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Connecting to Alto Lab

You can record runtimes and accuracies in Alto Lab. Use the bash script in scripts/alab for this.

Setup

You can run Alto Lab by executing the shell script in scripts/alab. The script requires that you have set the environment variable ALTO_JAR to the absolute pathname of your executable Alto jar file, e.g.:

export ALTO_JAR=/home/user/blah/alto-2.1.jar

Configuration

alab caches grammars and corpora that it downloads from Alto Lab in the directory ~/.alto. It requires a configuration file at ~/.alto/alto.cfg, which specifies how to connect to Alto Lab. A minimal configuration file looks as follows:

altolab.baseurl=http://bla.com/
altolab.username=uuuuuu
altolab.password=pppppp

Use the same username and password that you would use to login on the Alto Lab website.

Database structure

Under construction. If you want to run Alto Lab on your own database, feel free to contact us.

Creating a new task

Create new tasks directly in the database. You can add new grammars and corpora in the Alto Lab web interface.

Concerning the code of a task: In each line, new object is computed, the syntax is 'object = value'. For the value, you can use

  1. previously defined variables,
  2. the '$' symbol for the main grammar (as an InterpretedTreeAutomaton object),
  3. <abc> for the input object given by the current corpus instance's interpretation abc (e.g. <graph> or <string>).
  4. Strings surrounded by double underscores (e.g. __teststring__), numbers e.g. in the format 0.001 (no quotation marks / underscores)
  5. functions that are annotated with '@OperationAnnotation(code="xyz")' in the Alto source code (you refer to them with xyz). Constructors and static functions do not need a reference to the class they belong to, their 'code'-annotation must be unique within the whole Alto project. Non-static functions are called with a '.', as in '$.filter("graph", <graph>)', see example below;
  6. as a shortcut, $.[abc] refers to the interpretation abc of the grammar $ (also works for other IRTG variables that are not '$');
  7. #0, #1 etc to refer to additional data, see below. ##0 etc reads the data one line per instance.

Example:

filteredIRTG = $.filter("graph", <graph>)

referring to

    @OperationAnnotation(code = "filter")
    public InterpretedTreeAutomaton filterForAppearingConstants(String interpName, Object input) {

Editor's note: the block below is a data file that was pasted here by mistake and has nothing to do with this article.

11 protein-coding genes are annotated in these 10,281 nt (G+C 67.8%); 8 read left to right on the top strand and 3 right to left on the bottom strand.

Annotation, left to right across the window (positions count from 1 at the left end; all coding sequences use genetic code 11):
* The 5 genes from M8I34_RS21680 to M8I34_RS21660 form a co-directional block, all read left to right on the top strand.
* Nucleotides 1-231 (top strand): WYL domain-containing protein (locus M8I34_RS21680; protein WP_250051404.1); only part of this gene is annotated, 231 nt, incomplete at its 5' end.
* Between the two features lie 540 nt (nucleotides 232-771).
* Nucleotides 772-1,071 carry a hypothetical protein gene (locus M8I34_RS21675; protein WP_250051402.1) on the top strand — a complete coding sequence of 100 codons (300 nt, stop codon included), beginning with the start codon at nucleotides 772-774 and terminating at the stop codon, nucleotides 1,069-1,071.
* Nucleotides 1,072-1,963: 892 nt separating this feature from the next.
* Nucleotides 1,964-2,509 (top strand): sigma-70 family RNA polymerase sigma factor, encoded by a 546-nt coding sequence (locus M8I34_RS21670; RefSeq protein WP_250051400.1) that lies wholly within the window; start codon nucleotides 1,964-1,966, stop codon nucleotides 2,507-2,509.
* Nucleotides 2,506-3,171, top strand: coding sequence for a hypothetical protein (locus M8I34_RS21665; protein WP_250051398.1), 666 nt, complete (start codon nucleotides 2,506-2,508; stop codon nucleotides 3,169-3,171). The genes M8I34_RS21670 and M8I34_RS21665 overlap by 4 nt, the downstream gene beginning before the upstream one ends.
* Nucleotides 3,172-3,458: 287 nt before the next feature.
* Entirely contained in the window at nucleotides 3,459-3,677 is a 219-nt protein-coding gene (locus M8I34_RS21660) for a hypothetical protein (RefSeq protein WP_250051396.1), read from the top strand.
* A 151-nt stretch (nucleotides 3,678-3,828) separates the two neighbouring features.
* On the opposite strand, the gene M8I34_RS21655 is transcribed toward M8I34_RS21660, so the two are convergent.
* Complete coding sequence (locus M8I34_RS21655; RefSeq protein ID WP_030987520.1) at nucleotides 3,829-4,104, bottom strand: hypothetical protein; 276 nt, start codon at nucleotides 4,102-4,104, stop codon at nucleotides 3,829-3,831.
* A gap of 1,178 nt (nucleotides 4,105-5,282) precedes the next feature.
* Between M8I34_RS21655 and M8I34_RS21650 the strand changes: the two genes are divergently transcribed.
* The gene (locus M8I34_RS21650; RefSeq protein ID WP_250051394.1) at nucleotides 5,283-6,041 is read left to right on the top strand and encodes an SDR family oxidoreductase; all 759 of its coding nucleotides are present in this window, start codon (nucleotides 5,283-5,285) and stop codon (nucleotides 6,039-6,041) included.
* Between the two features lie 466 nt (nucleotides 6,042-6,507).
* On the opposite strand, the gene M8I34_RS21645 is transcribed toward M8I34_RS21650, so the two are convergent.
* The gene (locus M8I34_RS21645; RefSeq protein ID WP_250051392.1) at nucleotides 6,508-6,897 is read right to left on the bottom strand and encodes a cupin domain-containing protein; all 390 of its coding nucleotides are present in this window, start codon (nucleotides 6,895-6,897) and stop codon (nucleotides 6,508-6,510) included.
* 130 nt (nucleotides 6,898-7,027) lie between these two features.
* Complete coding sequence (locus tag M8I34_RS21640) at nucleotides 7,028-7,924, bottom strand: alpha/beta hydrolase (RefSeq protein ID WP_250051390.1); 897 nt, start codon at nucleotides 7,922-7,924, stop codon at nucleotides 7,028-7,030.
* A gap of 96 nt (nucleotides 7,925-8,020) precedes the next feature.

...
}

You can also define an object without specifying its value, the value (or the code to compute its value, in the style just described) must then be given upon execution of the task. Use the -V option of the alab script for that, by writing e.g. -Vobject1=value1 -Vobject2=value2 if object1 and object2 have unspecified values in the task.

A line starting with 'init' or 'global' is called once per corpus, and not once per instance. 'init' is called before all the instances, 'global' after. If an assignment of a global variable uses non-global variables, it is given the array of all values obtained for each instance. For a line starting with 'export', the value of this variable is entered as a result in the database for every run.

Additionally, you can measure times with the commands 'starttime xyz' and 'stoptime xyz' where xyz is a name of your choosing.

A full example task:

starttime total
automaton = $.auto.intersect($.[graph].invhom($.[graph].alg.decomp(<graph>)))
export derivation_tree
export result = $.[string].alg.eval($.[string].hom.apply(derivation_tree))
stoptime total

Here the value of derivation_tree must be given at runtime.

Running a task

To run the example task, assuming it has ID say 90, call

alab 90 -Vderivation_tree=automaton.viterbi

For help on further options, run the command with just the --help option (these options can be very useful, such as multithreading and verbose output).

The results are automatically entered into the database.

Additional data

Sometimes you want to use larger strings as a parameter in your task, e.g. when you want to use the same task for different grammars, and do not want to create a new task entry in the database every time. When running the task, add the --data x y ... option, where x y etc. are the ID's of the entries in the additional_data table. In the task definition, the data is referred to with #0, #1 etc., in the order their ID's are mentioned in the '-data' option (here, #0 would refer to x, and #1 to y).

Example: When a task with the code

var1 = #1
var2 = #0

is run with the command-line option -data 25 7, then var1 gets the additional_data entry in the database with ID 7, and var2 the one with ID 25. To read one line of the data per instance of the corpus, use ##0 and ##1 instead.

Updated